Tertiary Aims

  1. Is there a relationship between amount of weight loss or amount of physical activity during lifestyle modification and ovulatory response and pregnancy?
  2. Does physical activity alone lead to healthier pregnancies (i.e. better gestational weight gain, blood pressure change, glycohemoglobin levels)?
  3. Is there a biphasic effect of either weight loss or physical activity on conception and pregnancy?
  4. Does lifestyle modification affect the menstrual cycle of regularly ovulating women?
  5. Is this treatment more cost effective than immediately proceeding with empiric infertility treatment? (compare with AMIGOS data)
  6. Does weight loss or physical activity increase sexual function and amount of intercourse?
  7. Can sperm microarray identify couples more or less likely to conceive?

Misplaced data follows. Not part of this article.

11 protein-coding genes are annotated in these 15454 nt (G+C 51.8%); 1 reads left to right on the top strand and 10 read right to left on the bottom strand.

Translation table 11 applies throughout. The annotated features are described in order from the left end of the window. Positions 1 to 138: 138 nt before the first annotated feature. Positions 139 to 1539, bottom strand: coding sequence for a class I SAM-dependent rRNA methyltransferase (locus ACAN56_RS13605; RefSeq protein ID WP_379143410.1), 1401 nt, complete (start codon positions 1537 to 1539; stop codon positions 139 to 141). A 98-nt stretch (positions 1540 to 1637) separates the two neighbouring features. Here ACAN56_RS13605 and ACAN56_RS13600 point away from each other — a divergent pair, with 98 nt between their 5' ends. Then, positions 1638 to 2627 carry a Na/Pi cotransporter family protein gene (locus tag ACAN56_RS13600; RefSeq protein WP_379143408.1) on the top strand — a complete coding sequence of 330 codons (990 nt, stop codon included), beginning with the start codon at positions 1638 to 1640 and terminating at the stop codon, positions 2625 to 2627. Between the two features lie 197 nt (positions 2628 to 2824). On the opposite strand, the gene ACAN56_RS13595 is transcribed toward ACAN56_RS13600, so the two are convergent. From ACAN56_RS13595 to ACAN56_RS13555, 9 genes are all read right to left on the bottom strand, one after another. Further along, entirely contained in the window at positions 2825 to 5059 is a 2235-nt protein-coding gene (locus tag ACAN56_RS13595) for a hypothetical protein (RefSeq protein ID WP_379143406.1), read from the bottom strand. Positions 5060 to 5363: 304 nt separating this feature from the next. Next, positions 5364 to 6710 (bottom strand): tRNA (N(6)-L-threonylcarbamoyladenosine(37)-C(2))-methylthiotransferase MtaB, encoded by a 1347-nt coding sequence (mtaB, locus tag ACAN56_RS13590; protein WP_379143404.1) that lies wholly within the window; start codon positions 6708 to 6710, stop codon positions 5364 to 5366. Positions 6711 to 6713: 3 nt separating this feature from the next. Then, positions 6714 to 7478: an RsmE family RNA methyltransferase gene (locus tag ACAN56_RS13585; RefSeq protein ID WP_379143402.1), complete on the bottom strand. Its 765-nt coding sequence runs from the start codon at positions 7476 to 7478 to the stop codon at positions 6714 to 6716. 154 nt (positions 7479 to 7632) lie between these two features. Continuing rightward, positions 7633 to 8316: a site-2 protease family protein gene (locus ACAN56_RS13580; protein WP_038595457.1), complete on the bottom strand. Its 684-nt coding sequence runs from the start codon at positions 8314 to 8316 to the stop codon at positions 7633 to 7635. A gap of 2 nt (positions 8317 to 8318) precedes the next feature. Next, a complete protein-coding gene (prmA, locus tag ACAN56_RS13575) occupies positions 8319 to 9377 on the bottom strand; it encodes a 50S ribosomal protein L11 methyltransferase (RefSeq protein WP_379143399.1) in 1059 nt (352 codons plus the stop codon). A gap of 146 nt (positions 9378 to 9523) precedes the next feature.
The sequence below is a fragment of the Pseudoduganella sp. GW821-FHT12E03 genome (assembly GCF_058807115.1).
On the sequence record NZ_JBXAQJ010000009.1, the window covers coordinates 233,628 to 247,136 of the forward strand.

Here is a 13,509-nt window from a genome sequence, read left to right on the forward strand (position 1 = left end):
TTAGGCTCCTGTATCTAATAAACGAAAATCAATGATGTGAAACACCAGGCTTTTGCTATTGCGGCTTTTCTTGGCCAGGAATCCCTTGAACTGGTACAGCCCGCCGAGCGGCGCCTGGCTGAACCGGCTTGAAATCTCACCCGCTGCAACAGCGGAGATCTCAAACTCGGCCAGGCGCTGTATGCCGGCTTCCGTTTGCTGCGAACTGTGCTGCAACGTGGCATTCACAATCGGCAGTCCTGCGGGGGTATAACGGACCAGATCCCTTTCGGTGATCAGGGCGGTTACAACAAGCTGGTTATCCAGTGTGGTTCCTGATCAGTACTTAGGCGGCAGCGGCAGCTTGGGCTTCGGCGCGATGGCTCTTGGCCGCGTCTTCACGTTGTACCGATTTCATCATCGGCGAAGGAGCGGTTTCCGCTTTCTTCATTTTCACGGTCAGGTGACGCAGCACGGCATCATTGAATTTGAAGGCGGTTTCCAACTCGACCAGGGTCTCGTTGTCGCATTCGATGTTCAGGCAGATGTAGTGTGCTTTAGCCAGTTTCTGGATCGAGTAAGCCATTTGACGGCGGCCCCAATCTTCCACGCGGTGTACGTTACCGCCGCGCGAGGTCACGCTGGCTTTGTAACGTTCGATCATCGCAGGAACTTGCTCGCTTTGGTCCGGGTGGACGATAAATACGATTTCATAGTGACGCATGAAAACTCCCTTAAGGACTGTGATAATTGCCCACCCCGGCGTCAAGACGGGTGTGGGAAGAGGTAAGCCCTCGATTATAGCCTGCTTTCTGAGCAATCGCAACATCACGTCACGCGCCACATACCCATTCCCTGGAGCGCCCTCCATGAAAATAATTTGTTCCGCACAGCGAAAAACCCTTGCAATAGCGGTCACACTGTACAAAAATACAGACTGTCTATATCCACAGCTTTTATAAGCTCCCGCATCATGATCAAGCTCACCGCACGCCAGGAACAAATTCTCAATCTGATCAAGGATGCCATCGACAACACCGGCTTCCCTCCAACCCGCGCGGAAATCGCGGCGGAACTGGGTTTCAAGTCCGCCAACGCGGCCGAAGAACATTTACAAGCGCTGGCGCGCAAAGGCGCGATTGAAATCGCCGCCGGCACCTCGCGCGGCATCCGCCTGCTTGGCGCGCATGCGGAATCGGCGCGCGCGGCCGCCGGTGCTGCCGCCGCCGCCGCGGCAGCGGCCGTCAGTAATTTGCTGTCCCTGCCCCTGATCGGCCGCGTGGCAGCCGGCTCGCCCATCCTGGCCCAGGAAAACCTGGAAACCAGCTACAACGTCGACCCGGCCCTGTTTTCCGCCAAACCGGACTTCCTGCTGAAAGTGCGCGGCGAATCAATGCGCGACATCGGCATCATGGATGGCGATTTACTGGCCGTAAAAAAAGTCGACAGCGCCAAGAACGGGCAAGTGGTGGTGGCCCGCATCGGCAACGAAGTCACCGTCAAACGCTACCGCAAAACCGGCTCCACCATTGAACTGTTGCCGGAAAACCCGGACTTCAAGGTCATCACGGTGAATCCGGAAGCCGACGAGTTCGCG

8. Does perceived stress and self-reported quality of life by husband and wife influence success?  [Assess by SF-12 and PHQ-9]]
  9. Is length of luteal phase predictive of pregnancy outcome?
  10. Is there a relationship between length of infertility and conception?
  11. Is there a difference in pregnancy rate in the first vs. second vs. third vs. fourth cycle?
  12. Does weight loss or physical activity reduce the rate of metabolic syndrome?
  13. Does the baseline vaginal or stool microbiome effect response to treatment and outcomes.
  14. Does treatment effect the stool or vaginal microbiome?
  15. Is the stool microbiome heritable to offspring?
  16. Are there changes in stress as determined by salivary biomarker of stress according to treatments?


Inclusion Criteria

Inclusion Criteria

  1. Women ≥ 18 to ≤ 40 years of age, with one or more years infertility history, desirous of conceiving, regularly ovulating (defined as 9 or more menses per year), at initiation of participation.